WebMD Health News
Louise Chang, MD
Jan. 5, 2009 -- Steve Jobs today posted a letter on the Apple web site
stating that he has a "hormonal imbalance" that caused him to lose weight throughout 2008, and
that he's being treated and staying on the job as Apple's CEO.
In 2004, Jobs had surgery to remove a pancreatic tumor, which he called a
very rare form of pancreatic cancer called islet
cell neuroendocrine tumor.
But in today's statement, Jobs doesn't mention cancer or his 2004 cancer
treatment. Instead, Jobs says he has a "hormonal imbalance that has been
'robbing' me of the proteins that my body needs to be healthy."
Jobs adds that "the remedy for this nutritional problem is relatively simple
and straightforward, and I've already begun treatment," and that it will take
him until spring to regain the weight.
What is a hormonal imbalance and what might it mean about Jobs' health?
Here's what four doctors -- who aren't treating Jobs -- told WebMD today.
All four doctors said there isn't a lot of medical information in the
statement -- for instance, Jobs doesn't say what hormone or hormones are out of
balance. But they read between the lines and offered some perspective.
"Basically, the definition of a hormone is very simple. It's a chemical your
body makes in one place that works in another. It has to be something your body
makes and has to be made in one cell and work in a different cell," says Robert
Lustig, MD, an endocrinologist at the University of California, San Francisco.
Lustig adds that the body makes hundreds of hormones.
The pancreas -- which is where Jobs had his 2004 tumor -- makes hormones
including insulin, which regulates blood sugar, and also releases enzymes into
the digestive system, says Bernard
A. Roos, MD, director of the Geriatric Research Education and Clinical Center
at the Miami VA and the University of Miami Miller School of Medicine.
"The imbalance is a manifestation of something wrong with a gland. But then
you have to figure out what's wrong with the gland, and unfortunately we can't
tell from [Jobs' statement]," Lustig says.
Maybe, but not necessarily.
"Certainly, the fact that he had a pancreatic neuroendocrine tumor back in
2004 puts him at higher risk for another endocrine tumor, of the pancreas or
elsewhere. That's true, but that doesn't mean what's going on here, because
then it would not be a 'nutritional problem' and certainly would not have a
simple treatment," says Lustig.
It's possible. But exactly what that surgery involved -- such as how much of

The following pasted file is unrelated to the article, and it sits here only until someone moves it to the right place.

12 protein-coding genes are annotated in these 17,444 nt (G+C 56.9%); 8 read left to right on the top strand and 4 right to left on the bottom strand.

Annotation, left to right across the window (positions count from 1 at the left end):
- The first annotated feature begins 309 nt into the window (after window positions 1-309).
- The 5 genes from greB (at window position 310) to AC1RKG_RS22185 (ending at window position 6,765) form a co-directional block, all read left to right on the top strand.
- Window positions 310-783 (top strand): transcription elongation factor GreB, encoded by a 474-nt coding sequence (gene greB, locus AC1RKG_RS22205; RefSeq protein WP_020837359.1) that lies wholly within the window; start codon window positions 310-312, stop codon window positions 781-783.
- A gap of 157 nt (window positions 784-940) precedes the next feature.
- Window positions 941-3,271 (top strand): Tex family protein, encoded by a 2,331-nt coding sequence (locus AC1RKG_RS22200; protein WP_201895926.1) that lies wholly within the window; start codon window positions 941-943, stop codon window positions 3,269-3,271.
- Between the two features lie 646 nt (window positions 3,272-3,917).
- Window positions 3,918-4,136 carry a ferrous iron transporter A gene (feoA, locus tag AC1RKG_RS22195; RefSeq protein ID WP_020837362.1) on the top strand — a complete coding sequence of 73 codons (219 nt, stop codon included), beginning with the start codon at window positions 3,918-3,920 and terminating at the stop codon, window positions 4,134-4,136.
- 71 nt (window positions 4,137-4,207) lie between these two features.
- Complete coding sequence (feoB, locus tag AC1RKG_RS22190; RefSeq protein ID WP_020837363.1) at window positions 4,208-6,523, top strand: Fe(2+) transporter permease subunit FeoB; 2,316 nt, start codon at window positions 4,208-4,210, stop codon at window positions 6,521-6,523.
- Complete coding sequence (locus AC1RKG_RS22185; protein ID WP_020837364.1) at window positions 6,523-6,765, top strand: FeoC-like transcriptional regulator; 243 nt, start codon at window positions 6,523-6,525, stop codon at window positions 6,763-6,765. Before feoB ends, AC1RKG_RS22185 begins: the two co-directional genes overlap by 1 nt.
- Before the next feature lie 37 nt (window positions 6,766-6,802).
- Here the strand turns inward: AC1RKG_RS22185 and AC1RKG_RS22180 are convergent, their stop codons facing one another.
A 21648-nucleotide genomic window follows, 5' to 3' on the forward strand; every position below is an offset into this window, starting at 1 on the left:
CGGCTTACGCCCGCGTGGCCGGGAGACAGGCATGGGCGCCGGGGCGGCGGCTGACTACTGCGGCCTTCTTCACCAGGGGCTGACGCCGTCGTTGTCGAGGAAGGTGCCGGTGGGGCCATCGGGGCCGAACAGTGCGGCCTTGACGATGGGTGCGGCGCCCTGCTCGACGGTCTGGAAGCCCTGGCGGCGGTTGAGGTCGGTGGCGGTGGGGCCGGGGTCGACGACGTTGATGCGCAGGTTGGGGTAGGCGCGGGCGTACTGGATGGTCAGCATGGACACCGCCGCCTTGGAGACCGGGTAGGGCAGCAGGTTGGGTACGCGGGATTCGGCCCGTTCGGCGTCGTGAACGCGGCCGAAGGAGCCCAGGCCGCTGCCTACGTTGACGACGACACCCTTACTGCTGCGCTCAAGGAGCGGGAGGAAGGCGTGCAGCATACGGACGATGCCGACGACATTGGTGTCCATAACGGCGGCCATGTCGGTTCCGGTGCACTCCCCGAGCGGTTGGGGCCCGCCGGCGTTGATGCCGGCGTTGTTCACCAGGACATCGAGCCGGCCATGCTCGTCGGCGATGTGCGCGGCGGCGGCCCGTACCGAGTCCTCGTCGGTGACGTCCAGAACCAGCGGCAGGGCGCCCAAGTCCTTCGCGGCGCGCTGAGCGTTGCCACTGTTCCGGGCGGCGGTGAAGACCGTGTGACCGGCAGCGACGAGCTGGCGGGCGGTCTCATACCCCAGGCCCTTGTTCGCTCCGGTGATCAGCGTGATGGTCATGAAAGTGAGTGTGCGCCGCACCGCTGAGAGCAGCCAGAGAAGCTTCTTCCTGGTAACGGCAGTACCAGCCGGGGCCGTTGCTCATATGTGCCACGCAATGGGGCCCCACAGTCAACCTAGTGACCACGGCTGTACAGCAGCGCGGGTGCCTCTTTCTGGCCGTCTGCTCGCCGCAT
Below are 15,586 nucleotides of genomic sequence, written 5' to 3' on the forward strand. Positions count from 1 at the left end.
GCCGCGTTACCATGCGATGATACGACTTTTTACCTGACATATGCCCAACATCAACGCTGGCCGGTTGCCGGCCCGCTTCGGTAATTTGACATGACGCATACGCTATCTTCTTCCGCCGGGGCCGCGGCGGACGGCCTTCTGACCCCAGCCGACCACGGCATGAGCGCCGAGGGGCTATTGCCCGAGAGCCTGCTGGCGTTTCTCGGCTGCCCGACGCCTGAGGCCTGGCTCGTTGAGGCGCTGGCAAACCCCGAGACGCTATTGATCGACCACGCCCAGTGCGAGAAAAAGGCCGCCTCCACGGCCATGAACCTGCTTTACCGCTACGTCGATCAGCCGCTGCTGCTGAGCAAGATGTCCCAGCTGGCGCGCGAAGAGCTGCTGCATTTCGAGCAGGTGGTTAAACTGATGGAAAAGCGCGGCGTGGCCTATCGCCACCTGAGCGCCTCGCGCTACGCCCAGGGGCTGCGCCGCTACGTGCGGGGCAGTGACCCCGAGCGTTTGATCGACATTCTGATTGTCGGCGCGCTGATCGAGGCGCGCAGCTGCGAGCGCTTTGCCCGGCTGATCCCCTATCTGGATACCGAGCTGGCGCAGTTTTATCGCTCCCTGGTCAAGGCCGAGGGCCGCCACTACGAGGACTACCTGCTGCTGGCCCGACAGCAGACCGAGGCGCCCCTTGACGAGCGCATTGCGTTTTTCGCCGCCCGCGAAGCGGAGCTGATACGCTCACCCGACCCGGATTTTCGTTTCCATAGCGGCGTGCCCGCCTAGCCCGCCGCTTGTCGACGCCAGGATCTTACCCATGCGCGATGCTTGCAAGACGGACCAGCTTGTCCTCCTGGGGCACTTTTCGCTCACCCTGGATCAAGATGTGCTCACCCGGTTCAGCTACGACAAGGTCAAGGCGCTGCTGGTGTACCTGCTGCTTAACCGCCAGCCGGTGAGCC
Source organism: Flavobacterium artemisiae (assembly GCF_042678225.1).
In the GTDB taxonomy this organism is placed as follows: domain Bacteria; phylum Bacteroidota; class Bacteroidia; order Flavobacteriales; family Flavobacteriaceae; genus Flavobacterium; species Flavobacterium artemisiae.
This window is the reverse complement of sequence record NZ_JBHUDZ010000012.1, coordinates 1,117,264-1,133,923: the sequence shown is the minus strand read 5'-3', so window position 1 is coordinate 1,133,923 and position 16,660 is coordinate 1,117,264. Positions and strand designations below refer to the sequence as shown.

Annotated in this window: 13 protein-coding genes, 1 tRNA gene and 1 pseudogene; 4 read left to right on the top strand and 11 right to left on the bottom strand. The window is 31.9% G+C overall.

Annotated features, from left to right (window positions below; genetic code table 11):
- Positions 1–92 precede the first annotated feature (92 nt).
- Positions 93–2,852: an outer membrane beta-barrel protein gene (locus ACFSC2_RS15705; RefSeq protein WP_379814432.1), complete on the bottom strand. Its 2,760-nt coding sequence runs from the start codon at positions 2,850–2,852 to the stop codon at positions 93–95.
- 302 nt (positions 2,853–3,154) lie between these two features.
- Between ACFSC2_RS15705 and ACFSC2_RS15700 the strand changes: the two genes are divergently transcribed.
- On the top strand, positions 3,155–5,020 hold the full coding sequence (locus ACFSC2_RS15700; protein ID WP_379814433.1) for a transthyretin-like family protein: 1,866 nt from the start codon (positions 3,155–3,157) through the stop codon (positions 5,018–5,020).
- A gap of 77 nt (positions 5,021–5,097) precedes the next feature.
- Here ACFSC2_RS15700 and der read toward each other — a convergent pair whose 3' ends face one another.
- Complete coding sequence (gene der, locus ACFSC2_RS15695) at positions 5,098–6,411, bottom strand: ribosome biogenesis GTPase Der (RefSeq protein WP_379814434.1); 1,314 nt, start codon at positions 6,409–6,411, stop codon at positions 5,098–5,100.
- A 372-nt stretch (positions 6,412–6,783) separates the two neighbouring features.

the pancreas was removed -- hasn't been made public; all Jobs has said about it
in the past is that he was "fine" after the operation.
"The more of the pancreas that's taken out in surgery, the more likelihood
of developing a hormonal problem," says Jay Marks, MD, an associate clinical
professor of medicine at UCLA who contributes to MedicineNet, which is part of
the WebMD network.
Because of his previous pancreatic cancer and treatment, Jobs may be low on
pancreatic enzymes, and fixing that would mean taking pancreatic enzyme supplements with meals. And if
he doesn't do that or is on a dose that's too low, that could hinder his
digestion and lead to weight loss, explains Otis Brawley, MD, chief medical
officer at the American Cancer Society.
He could have a thyroid problem, note Brawley
and Roos. Roos also says it's possible that Jobs has low levels of growth
hormone due to a chronic illness. "There are three possibilities: He has growth hormone deficiency, he
has pancreatic enzyme deficiency, or he has both," says Roos.
But that's speculation.
"I definitely encourage folks to take him at his word and realize that the
weight loss could be due to his disease progressing, but it's also very, very
likely due to some nonmalignant process," says Brawley.
SOURCES:Robert Lustig, MD, professor of clinical pediatrics, division of
endocrinology, University of California, San Francisco.Bernard A. Roos, MD, director, Geriatric Research, Education, and Clinical
Center, Miami VA and University of Miami Miller School of Medicine.Jay Marks, MD, associate clinical professor of medicine, University of
California at Los Angeles.Otis Brawley, MD, chief medical officer, American Cancer Society.
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